To completely understand who Mary Sarah is, we have to roll back the tape of life. Starting in church and with vocal lessons when she was about nine, she started performing regularly on what is called the Texas Opry circuit, smaller Opry venues in more rural environments. When she was 12 she ventured west for a development deal and got signed by Kidz Bop and an ensuing 6 months tour across the United States. Back in Texas, the late great singer/songwriter and producer Freddy Powers took her "under his wings." Having been Merle's neighbor on a houseboat and frequent co-author, Powers penned Haggard classics like "Natural High" and "A Friend In California." Some of his musical influences are definitely part of "Without You."



When she was 15 she released her debut album "CRAZY GOOD" and three years later doubled down with "BRIDGES," a heartfelt collection of well-known songs, done as duets with the original singers of the hits. Yes, Powers may have helped with introductions, but it was her sheer talent, that made it possible for her to record duets with everybody from the late Ray Price, Merle Haggard, Lynn Anderson and Powers to still living legends like Dolly Parton, Willie Nelson, the Oak Ridge Boys, Ronnie Milsap, Vince Gill, Tanya Tucker and even Neil Sedaka.



Fast forward to #77seventeen, as her own hashtag proclaimed. As a gift to herself and to her fans, Mary Sarah released her first single "Without You" since "The Voice" on her birthday. Co-written with Gospel songwriter and producer David Garcia, Bart Butler (Jon Pardi's current single "Heartache On The Dancefloor") and former Dreamworks recording artist Mike Walker it easily bridges the old with the new.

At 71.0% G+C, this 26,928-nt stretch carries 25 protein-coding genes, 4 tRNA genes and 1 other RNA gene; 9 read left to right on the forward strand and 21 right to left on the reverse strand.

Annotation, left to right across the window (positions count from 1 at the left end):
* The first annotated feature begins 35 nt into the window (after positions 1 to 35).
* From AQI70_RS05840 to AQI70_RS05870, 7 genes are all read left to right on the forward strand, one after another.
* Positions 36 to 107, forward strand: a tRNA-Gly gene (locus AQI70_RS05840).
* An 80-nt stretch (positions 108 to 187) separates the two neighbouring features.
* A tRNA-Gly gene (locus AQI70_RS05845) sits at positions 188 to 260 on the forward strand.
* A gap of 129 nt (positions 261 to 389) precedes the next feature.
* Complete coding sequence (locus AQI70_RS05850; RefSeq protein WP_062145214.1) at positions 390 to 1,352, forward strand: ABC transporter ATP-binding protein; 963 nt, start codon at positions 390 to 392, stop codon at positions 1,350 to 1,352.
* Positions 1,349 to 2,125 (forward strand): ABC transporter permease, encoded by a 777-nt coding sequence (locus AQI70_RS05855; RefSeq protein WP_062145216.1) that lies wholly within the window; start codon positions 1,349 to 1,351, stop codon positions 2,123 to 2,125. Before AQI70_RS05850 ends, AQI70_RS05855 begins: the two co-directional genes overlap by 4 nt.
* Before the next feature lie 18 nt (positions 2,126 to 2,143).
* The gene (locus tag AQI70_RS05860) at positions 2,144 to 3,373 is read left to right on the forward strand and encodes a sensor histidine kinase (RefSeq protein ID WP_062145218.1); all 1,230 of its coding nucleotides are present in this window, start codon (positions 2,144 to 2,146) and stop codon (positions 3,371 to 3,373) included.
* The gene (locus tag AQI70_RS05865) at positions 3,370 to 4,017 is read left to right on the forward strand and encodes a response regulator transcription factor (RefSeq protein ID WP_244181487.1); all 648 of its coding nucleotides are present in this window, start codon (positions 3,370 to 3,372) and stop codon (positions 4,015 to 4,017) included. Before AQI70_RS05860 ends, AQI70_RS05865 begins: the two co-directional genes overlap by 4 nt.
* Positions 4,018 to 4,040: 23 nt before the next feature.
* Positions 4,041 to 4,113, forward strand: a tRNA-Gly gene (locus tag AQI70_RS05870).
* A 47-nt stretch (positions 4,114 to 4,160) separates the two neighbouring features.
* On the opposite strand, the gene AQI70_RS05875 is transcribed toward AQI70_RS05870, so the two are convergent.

Despite a low-profile, almost restraint jazz-bluesy arrangement (evoking Amy Winehouse) the prominent steel guitar sets traditional contra tones. The lyrics of the mid-tempo break-up song evolve from early hurt and tears to a resolute empowered woman, who is ready again to face the world and actually feels comfortable to be without her former partner. Written from experience, Mary Sarah was quoted:



“The beauty of the poetic words is that finding yourself through a broken relationship is a very empowering thing to do”. 



Her true delivery shows honesty and self-determination to move on. It's a remarkable effort and I know, Freddy Powers would be proud of his former "student." Now we just can wish that the powers that are in radioland share the song on their airwaves with a greater public so we all can enjoy the delights of that new single.



Lyrics:

You left a mark on my heart that I never thought would go away

I cried so hard in the dark I stained my pillow case

Mascara Black, wishin' you'd come back, but that was yesterday



But what a waste

Yeah I'd never thought I would, but baby I'm all good without you



I've got a move on, new song that I'm singing to

I've got a throwback, come back, step in my groove

I've got these going out paint the town red pair of shoes

You bet I do, jokes on you

No, you never thought I would, but baby I'm all good without you



Without you, I got room to breath

I'm finding who I am

I finally had time to see that you just ain't the man

That I thought you had seemed

You're just not all I cracked ya up to be

Yeah, I never thought I would, but baby I'm all good without you



I've got a move, on new song that I'm singing to

I've got a throwback, come back, step in my groove

I've got these going on, paint the town red pair of shoes

You bet I do, jokes on you

No, you never thought I would, but baby I'm all good without you



Yeah I never thought I would, but baby I'm all good without you



I've got a move on, new song that I'm singing to

I got a throwback, come back, step in my groove

I've got these going on, paint the town red pair of shoes

You bet I do

No, you never thought I would, but baby I'm all good without you



No, you never thought I would, but baby I'm all good without you



I'm good



***(*)/***** 3.5/5





Here's also a live version of the song, recorded on WSMV Channel 4 in Nashville







The track is now available at all digital outlets including iTunes and Google Music. Mary Sarah is managed by 144 Entertainment, PR by April Dickey -Bandwagon Publicity

Sources: marysarah.com, youTube, Spotify, Bandwagon Publicity,